WW: Did you always know that Animotion would return?
There was some kind of a sci-fi element to that band, right?
Such as?
This was around when?
You also had the label telling you what to do and write too. When I talked to you back in '86, the thing I remember most was that you said you were working on the track list for the second album, and you had a song on the lineup called, "Change the World"—and you said the record company stopped you right at the title, like, "No songs about changing the world on our pop band's album!" I thought, God, as far as they knew, the song was about changing the world so that multinational record companies ruled over everyone!
Did you know those guys in Missing Persons from L.A. back in the day?
I just saw a live video of them at the US Festival back in '83, I had forgotten how good they were.
Is it too much to say that it's kind of closed a chapter in your life, or that there were some resentments buried about how it all went down that have resolved themselves?
Were you the sole writer on [Animotion's debut single and top-40 hit] "Let Him Go"?
Was that true of most of the material on the first two albums?
At one point one of the big rock critics, Greil Marcus or Dave Marsh, one of those guys, put "Let Him Go" on a list of great singles that were coming out of that era. Do you remember that?
I think it was Dave Marsh in his "Rock 'n' Roll Confidential" industry rap sheet. I was, like, wow, because -- all due respect to Animotion -- they weren't the band you'd expect to see on critics' top ten lists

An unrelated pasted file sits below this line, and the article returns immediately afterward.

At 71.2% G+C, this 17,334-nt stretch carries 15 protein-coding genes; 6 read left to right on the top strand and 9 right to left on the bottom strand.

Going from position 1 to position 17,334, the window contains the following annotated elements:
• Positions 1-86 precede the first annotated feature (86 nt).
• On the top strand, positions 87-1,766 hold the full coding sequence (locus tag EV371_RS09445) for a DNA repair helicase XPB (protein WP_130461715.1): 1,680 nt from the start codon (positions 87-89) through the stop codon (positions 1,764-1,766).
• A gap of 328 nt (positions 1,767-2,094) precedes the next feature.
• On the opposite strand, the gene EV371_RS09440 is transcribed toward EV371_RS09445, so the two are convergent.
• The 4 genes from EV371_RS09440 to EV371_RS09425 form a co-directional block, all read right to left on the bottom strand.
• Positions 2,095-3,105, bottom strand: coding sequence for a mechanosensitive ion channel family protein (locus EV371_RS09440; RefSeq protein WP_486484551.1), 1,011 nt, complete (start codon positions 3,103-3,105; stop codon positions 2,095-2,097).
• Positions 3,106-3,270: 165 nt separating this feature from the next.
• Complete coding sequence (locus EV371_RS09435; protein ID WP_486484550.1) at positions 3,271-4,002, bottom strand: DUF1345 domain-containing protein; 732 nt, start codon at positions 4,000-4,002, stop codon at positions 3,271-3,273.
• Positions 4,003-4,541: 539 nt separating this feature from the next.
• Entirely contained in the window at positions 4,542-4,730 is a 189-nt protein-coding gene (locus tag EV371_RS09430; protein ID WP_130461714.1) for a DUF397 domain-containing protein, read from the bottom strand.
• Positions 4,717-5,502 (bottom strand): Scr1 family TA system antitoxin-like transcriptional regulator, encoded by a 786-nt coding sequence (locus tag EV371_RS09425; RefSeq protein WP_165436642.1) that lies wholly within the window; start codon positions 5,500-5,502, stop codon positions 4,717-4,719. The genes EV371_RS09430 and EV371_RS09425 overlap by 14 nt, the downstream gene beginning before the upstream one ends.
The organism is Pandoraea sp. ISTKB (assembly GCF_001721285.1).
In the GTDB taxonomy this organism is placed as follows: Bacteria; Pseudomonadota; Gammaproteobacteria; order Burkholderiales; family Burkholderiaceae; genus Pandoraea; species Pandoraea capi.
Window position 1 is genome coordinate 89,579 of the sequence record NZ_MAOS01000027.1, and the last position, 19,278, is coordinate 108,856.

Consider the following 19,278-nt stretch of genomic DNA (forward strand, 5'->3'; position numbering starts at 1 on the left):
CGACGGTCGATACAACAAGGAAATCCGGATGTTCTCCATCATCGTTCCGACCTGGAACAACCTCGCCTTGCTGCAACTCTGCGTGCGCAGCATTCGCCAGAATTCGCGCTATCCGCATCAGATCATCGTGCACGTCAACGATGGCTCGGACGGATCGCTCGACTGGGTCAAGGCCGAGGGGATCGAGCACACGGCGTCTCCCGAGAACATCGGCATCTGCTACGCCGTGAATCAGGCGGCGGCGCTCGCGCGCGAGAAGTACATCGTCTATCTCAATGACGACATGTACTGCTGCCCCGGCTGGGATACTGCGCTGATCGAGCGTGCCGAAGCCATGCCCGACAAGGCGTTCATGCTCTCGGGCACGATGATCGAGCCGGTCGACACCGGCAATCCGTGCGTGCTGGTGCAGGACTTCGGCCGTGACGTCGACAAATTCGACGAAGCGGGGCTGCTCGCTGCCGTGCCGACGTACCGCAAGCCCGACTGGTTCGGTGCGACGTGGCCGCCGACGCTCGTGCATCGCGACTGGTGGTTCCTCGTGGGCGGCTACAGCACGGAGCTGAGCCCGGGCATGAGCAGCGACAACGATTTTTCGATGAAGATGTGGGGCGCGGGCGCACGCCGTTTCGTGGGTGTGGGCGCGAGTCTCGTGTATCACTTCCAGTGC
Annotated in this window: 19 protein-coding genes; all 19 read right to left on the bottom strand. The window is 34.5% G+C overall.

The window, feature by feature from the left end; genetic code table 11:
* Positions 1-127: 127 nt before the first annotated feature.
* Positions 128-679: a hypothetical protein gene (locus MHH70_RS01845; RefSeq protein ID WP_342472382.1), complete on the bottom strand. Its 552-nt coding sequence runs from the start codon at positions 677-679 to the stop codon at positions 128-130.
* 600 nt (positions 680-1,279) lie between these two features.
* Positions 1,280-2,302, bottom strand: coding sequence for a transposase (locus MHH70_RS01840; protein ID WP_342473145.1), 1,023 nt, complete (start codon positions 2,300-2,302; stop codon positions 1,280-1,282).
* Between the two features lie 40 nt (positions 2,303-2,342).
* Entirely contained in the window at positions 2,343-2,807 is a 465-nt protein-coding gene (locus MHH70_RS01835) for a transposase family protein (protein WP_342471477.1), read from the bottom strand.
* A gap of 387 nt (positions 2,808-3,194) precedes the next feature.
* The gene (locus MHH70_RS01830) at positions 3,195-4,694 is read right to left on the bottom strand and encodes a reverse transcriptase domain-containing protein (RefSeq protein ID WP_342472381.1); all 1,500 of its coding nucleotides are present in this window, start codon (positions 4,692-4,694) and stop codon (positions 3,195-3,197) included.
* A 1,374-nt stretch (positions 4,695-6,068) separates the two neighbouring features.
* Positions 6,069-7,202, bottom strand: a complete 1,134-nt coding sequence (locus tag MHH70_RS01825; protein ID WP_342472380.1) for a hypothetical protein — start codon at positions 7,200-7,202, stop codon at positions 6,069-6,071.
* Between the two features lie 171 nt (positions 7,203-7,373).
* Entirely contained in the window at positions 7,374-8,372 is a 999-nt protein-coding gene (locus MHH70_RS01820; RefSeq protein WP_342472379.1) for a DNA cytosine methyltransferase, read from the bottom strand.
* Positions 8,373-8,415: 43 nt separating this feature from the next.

It's nice to grow up, sometimes.
There are five of six original members in the band now?
So you developed a live act before you were signed, you weren't just a studio band?
The material you're doing now, is it all from the first two albums? Do you do [post-Wadhams/Plame minor hit] "Room to Move" because people expect it?
Are they jointly written?
Forget the Fleetwood Mac of the '80s, you guys could be the Sonny and Cher of the 2000s!
Any talk about recording together again?
So you've gone from total disillusionment with the music business to a sort of rapprochement, to a certain extent. A couple questions about that: Is your other material with the Bill Wadhams Band, etc., on the back burner for now, while you see what's happening with this? Or are you pursuing that independently, too?
And my other question was actually about your son, Charlie [Wadhams, an L.A. singer-songwriter who had two songs featured in Walk Hard: The Dewey Cox Story]. Because of that past disillusionment, were you one of those parents who warned him away from the music business, or just gave him lots of warnings about the pitfalls, or did you just sort of watch him go for it?
Walk Hard
So... do you still have the Roman helmet?
Well, maybe in Portland.